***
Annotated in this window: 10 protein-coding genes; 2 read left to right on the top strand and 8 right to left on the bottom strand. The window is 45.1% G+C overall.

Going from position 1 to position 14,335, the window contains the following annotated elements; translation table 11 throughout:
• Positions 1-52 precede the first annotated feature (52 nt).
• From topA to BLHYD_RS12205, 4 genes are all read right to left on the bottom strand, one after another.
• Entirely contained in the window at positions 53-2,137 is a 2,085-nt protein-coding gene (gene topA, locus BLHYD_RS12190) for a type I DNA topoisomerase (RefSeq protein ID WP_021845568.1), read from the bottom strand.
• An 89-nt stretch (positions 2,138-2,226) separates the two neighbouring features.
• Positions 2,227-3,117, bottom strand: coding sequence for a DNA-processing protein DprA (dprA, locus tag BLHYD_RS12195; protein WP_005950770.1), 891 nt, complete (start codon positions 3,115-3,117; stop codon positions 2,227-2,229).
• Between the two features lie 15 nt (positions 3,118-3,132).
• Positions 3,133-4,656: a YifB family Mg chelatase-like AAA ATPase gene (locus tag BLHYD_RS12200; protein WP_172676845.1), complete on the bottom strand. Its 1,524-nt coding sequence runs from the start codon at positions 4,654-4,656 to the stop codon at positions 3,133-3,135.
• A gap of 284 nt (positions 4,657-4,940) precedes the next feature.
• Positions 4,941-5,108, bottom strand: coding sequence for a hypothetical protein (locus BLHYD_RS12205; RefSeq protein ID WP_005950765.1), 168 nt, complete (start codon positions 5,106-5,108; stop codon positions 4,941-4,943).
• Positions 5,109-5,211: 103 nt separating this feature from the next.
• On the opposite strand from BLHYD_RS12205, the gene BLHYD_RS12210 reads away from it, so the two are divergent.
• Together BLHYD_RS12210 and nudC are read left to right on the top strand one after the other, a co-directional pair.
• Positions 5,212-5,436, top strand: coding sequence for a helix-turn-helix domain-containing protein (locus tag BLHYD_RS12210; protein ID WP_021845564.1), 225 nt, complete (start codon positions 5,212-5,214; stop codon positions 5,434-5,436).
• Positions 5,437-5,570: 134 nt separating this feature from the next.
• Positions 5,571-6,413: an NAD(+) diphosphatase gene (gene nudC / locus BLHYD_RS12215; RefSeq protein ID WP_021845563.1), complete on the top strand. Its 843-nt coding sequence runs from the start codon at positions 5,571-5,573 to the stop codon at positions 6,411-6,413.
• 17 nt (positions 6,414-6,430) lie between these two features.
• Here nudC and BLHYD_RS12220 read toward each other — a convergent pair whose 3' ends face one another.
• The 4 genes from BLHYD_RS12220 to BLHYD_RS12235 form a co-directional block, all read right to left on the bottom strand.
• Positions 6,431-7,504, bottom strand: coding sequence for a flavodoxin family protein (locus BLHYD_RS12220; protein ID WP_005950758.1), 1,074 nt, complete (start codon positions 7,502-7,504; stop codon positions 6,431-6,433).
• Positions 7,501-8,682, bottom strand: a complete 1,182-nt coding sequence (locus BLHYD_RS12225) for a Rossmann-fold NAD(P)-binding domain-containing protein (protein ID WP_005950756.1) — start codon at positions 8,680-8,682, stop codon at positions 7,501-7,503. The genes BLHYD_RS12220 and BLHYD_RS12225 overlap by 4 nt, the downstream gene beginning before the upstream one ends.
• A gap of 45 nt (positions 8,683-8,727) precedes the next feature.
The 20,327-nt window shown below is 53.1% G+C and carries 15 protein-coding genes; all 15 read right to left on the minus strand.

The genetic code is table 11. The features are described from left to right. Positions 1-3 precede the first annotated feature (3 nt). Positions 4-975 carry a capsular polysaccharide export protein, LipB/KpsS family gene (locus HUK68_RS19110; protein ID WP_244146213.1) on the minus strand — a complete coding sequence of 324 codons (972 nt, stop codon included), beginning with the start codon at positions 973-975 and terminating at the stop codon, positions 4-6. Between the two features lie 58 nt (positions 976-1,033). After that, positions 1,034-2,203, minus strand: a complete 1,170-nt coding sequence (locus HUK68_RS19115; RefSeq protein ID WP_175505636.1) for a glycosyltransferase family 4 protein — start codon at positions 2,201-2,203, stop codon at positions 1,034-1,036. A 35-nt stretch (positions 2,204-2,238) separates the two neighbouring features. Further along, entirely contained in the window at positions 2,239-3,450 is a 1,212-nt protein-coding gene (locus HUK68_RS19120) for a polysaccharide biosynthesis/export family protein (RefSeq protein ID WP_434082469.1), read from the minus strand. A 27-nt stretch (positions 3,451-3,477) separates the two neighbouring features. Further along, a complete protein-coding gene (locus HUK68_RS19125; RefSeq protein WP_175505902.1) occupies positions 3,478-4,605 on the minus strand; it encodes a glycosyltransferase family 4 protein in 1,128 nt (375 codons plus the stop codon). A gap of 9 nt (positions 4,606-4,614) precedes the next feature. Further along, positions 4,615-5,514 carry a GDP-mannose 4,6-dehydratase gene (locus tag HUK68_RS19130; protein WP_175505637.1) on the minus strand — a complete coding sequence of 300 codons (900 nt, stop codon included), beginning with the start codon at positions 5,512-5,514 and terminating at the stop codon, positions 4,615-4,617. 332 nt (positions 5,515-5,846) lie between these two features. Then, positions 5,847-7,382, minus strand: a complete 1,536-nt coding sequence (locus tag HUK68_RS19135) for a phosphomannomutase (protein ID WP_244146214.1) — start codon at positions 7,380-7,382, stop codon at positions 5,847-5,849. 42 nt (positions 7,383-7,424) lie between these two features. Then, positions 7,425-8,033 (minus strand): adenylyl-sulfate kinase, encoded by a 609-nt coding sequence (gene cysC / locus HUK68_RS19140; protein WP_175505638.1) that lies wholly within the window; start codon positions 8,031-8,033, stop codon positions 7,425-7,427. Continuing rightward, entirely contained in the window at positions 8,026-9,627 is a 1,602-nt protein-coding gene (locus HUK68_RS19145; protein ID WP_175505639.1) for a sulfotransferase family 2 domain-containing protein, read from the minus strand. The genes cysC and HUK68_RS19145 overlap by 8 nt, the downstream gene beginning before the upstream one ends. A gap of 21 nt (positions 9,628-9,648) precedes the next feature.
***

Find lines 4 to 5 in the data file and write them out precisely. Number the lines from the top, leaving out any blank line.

• From topA to BLHYD_RS12205, 4 genes are all read right to left on the bottom strand, one after another.
• Entirely contained in the window at positions 53-2,137 is a 2,085-nt protein-coding gene (gene topA, locus BLHYD_RS12190) for a type I DNA topoisomerase (RefSeq protein ID WP_021845568.1), read from the bottom strand.